We report our experience with hyoid suspension surgery in patients with obstructive sleep apnea (OSA) diagnosed on the basis of polysomnographic criteria. We conducted a prospective, observational study of 20 patients—18 males and 2 females, aged 15 to 52 years (mean: 42.1)—who were treated at our tertiary care center. All patients underwent hyoid suspension surgery and uvulopalatopharyngoplasty (UPPP) in a single session. Postoperative success was defined as either (1) a reduction in the apnea-hypopnea index (AHI) from 20 or higher to less than 20 or (2) a reduction in AHI of at least 50%. Postoperative follow-up polysomnography indicated that surgery was successful in 18 of 20 patients (90%). No important complications were observed. We conclude that hyoid suspension surgery is an effective procedure with low morbidity for the treatment of OSA in selected patients with hypopharyngeal obstruction. We believe it is a good option for those patients who will not or cannot tolerate therapy with continuous positive airway pressure.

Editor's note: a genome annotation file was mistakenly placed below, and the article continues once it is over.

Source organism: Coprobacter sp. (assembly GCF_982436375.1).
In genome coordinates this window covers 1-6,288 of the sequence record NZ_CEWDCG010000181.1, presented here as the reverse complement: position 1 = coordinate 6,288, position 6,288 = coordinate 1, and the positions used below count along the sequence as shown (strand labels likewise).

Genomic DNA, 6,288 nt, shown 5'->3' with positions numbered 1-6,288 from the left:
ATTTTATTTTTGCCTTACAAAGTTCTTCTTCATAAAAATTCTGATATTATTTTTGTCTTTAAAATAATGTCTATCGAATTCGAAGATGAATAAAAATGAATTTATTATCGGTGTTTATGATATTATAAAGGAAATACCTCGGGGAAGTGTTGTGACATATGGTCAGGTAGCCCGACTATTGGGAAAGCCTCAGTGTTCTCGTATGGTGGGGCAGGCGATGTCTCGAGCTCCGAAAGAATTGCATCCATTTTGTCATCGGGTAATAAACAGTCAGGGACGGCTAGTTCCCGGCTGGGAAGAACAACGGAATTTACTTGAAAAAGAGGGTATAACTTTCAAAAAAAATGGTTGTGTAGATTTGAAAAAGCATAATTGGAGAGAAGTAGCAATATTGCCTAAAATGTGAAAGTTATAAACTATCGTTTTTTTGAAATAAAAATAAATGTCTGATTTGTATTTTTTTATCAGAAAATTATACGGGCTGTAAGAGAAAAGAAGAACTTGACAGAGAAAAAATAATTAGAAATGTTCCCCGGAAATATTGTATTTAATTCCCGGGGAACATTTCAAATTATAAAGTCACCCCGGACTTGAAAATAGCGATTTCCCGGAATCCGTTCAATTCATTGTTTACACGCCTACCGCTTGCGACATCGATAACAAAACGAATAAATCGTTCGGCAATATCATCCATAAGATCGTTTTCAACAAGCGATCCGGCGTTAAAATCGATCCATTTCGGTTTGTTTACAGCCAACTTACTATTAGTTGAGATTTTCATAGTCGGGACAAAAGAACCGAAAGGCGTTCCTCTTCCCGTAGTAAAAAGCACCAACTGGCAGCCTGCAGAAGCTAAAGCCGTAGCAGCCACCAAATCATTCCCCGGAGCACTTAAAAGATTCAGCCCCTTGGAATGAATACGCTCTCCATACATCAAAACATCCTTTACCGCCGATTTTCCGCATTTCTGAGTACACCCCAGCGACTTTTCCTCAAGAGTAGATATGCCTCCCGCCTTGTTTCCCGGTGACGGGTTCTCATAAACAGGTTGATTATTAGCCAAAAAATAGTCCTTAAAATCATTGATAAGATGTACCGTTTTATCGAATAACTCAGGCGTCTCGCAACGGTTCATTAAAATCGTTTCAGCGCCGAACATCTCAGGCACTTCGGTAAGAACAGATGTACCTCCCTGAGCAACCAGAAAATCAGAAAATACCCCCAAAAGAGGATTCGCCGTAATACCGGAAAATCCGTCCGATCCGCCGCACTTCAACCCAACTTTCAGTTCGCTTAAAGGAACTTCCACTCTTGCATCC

Obstructive sleep apnea (OSA) is clinically defined by frequent episodes of apnea and hypopnea during sleep. OSA is a serious disorder that has been implicated in extreme daytime hypersomnolence, functional impairment, and automobile accidents.1-3It is also associated with cardiovascular morbidity and mortality secondary to hypertension, congestive heart failure, cardiac arrhythmia, myocardial infarction, and cerebrovascular disease.1-3
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